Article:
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How Does a Creditors Voluntary Liquidation (CVL) Work and What Is Its Effect on the Business?

A creditors’ voluntary liquidation (CVL) is a procedure in which the company's directors choose to voluntarily bring the business to an end by appointing a liquidator (who must be a licensed insolvency practitioner) to liquidate all of its assets. This differs from a compulsory liquidation, which is forced upon an insolvent company via a winding up order made by the Court. The following 4-step guide describes how a creditors’ voluntary liquidation works and how it affects the company and its directors:

  • The Directors Contact an Insolvency Practitioner
  • Alternative Options are Considered
  • A Creditors' Meeting Is Held and a Liquidator is Appointed
  • The Company's Assets Are Liquidated

Step 1 – The Directors Contact an Insolvency Practitioner

First, the directors of the company contact an insolvency practitioner who will most likely be appointed as the liquidator during the creditors’ meeting. During the initial consultation the insolvency practitioner will ask a few basic questions in an effort to determine whether a CVL is the most ideal option for the company. Of course, if the directors have the intent of ending the company, liquidation will be the best course of action.

Step 2 – Alternative Options are Considered

If the directors are interested in the possibility of keeping the company in business, but are concerned that there is no way to escape insolvency and repay outstanding debts, the insolvency practitioner may introduce them to a couple of alternate options, including Company Voluntary Arrangement (CVA) and pre-pack administration.

A CVA is a formal payment plan that the insolvency practitioner drafts and the company then proposes to its creditors in an effort to reach an formal agreement. If successful, the CVA will make it much easier for the insolvent company to recover from its debts without being would up.

Keith Tully - Managing Director

Keith Tully

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When being quoted low fees for liquidations, the saying that comes to my mind is “If it looks too good to be true, then it usually is” please be careful as the outcome may not be what you had hoped for.
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A pre-pack administration would involve the company selling all or some of its assets in order to raise the funds needed to repay some of the creditors (with secured creditors taking priority). The sale of assets is prearranged before an administrator is appointed so the entire process is streamlined and the business does not need to cease operating. In fact, the directors of the insolvent company can even form a new company that would then buy the assets from the old company, allowing the insolvent business to begin operating as a new company free of debts.

Step 3 – A Creditors' Meeting Is Held

If the insolvency practitioner and directors come to the conclusion that a CVL is the preferred course of action then a report will be put together and circulated to all known creditors. There is no longer a requirement to hold a physical creditors’ meeting which takes the stress out of the process.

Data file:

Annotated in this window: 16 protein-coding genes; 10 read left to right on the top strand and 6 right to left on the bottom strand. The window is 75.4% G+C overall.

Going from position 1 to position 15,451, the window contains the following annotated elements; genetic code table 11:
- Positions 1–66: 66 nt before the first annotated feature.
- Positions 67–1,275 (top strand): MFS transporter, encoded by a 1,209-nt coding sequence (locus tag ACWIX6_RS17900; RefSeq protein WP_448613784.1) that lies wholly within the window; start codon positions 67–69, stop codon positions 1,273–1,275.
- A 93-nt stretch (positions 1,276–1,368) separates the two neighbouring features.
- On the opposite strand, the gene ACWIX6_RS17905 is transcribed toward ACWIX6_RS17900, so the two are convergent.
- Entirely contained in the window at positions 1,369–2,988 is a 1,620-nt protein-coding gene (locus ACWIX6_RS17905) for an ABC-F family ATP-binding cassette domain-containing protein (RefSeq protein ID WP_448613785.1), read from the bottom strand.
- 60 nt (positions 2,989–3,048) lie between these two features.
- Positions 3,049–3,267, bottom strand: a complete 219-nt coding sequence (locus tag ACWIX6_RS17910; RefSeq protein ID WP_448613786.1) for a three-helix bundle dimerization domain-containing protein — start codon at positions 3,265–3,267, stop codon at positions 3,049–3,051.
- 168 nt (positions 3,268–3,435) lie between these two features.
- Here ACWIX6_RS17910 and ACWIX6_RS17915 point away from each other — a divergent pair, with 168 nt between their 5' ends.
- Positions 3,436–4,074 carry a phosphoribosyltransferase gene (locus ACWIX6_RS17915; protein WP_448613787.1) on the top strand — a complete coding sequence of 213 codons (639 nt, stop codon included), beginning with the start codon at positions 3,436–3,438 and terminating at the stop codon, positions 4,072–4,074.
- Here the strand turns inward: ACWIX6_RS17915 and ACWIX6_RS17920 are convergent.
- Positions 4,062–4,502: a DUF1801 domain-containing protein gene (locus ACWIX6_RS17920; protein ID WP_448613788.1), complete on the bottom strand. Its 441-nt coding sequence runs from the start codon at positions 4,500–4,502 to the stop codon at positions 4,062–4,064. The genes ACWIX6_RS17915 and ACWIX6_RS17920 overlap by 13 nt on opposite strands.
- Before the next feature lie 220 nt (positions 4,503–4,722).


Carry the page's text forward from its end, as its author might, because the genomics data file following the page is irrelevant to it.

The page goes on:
The Company will enter into liquidation on a deemed date which is normally within 14 days from the date the report is circulated to creditors. Therefore, it is both quicker and easier to draw a line under the matter. Creditors can require a physical meeting to be held provided that they meet certain criteria.

Step 4 – The Company's Assets Are Liquidated

During the liquidation of the company the insolvency practitioner (liquidator) will continue to liaise with creditors, resolve any issues related to creditor claims, and take the appropriate actions necessary to sell the company’s assets. The liquidator will also commence collection of any outstanding book debts, handle employee claims, and issue the necessary reports to government agencies.

How the Company and Its Directors Are Affected

Obviously, the company will cease to exist after liquidation, but what about the directors? During liquidation the liquidator is required to investigate any actions taken by the directors during the time the business was insolvent. If it is found that they did not fulfil their fiduciary duties while trading insolvently, they may be found guilty of wrongful trading. This could result in the directors being held personally liable for some or all of the company’s debts, and they may be banned from acting as the director of any company for a period of upto 15 years.

You  may also wish to read up further about members voluntary liquidation otherwise known as a MVL 

Call us today to participate in a free consultation and find out how we can help you liquidate your company quickly and easily. We can also assess your situation and recommend a more suitable course of action if you’re interested in preserving the business. 

With mounting tax arrears which needed to be cleared, the directors of this farming business sought our advice regarding company funding. The significant amount of equity in the company-owned property helped enormously with securing a loan with competitive terms.
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